Coroner adjourns inquest into baby's 'dingo death'

Story highlights

  • Inquest adjourned into death of baby believed to have been killed by dingo
  • Azaria Chamberlain disappeared from a tent 31 years ago
  • Her mother, Lindy, claimed her baby had been taken by a dingo
  • Crown prosecution convinced a jury she was guilty of murder
A coroner has adjourned the fourth inquest into the death of a baby believed to have been killed by a dingo in central Australia more than 30 years ago.
Azaria Chamberlain was just two months old when she was snatched from a tent during a family holiday to Uluru, also known as Ayers Rock, sparking one of the country's most sensational and enduring murder mysteries.
Her mother, Lindy Chamberlain-Creighton, long maintained that a dingo, a wild dog native to Australia, took her baby, even as she was sentenced to life in jail for daughter's murder, a conviction that was later quashed.
Her cries of a "dingo's got my baby" were immortalized in the 1988 film "A Cry in the Dark," starring Meryl Streep who earned an Oscar nomination for the role.
Outside Darwin Magistrates Court on Friday, Chamberlain-Creighton said she hoped the ruling would help educate the public about the dangers posed by dingoes.
"It gives me hope that Australia will finally realize dingoes are dangerous and hope that justice will finally be done for my daughter as well," she said. A ruling is expected next week.
Chamberlain-Creighton is seeking to change the open verdict on her daughter's death certificate to indicate that she was taken by a dingo.
"There is a lot of new evidence. The last inquest was in 1995 and since then there have been a number of significant dingo attacks," said Stuart Tipple, the lawyer representing Chamberlain-Creighton and her former husband Michael.
It is the fourth inquest into Azaria's death. The first inquest, in 1981, found that the baby died as a result of being taken by a dingo, but a second the following year committed her mother to trial for murder.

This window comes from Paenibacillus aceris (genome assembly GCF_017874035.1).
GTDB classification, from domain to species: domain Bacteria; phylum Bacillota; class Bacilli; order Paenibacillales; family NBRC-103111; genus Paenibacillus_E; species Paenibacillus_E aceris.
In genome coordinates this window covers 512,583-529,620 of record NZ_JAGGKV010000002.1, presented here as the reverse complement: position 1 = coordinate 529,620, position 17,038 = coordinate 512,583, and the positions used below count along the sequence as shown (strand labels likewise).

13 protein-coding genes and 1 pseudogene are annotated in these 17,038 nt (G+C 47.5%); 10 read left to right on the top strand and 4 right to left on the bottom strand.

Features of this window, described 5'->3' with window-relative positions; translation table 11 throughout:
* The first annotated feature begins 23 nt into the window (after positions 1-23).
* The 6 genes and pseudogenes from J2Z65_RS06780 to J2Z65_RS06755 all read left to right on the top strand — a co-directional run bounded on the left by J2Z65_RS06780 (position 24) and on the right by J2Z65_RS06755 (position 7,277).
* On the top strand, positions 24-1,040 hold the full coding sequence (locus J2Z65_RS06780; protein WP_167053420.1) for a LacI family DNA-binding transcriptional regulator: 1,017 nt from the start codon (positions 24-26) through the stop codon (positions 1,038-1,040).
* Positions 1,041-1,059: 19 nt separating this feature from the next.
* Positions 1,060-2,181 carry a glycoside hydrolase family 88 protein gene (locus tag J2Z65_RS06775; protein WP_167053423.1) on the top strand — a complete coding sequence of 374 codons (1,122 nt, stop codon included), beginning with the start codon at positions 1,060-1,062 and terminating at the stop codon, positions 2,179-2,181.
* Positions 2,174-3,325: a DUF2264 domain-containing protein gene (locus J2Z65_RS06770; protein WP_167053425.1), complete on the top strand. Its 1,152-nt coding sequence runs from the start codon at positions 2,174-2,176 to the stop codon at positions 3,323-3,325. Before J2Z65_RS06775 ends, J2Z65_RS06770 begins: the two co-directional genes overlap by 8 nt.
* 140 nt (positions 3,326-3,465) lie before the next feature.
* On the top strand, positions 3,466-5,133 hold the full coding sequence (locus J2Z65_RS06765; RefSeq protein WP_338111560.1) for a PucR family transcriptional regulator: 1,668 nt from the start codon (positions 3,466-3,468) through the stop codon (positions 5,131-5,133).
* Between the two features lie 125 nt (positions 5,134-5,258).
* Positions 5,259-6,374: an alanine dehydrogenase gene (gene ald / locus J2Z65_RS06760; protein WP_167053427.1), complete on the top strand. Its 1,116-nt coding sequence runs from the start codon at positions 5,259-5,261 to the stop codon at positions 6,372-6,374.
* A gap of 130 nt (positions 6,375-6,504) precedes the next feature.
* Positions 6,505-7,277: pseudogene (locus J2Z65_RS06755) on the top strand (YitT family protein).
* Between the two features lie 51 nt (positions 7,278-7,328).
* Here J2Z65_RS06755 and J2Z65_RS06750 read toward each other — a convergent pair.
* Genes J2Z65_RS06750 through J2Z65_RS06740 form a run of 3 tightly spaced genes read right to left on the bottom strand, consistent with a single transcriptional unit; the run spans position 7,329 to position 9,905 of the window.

The 35-day hearing created a media frenzy in Australia as commentators picked apart the intricacies of the case, while a fascinated public speculated wildly as to why and how Azaria had died.
"A lot of people just never believed a dingo was capable of doing it," Tipple said.
The jury returned its verdict in 1982: Chamberlain-Creighton was found guilty of slitting her daughter's throat with a pair of scissors before hiding the body and concocting a story about a dingo to cover her crime. She was sentenced to life in jail.
Her husband Michael was given a suspended sentence after being found guilty of being an accessory after the fact. The couple had two other children; two boys aged six and four at the time of Azaria's death.
Chamberlain-Creighton served four years of her sentence before the Northern Territory government ordered her release in 1986 after the discovery of new evidence; a baby's jacket, believed to be Azaria's, found half-buried near a dingo lair at Uluru. In 1988, a Royal Commission set up to review the evidence formally quashed convictions for both husband and wife.
Despite the finding that the couple was not to blame, a third inquest into their daughter's death returned an open verdict in 1995. It's that ruling that the Chamberlains now want changed.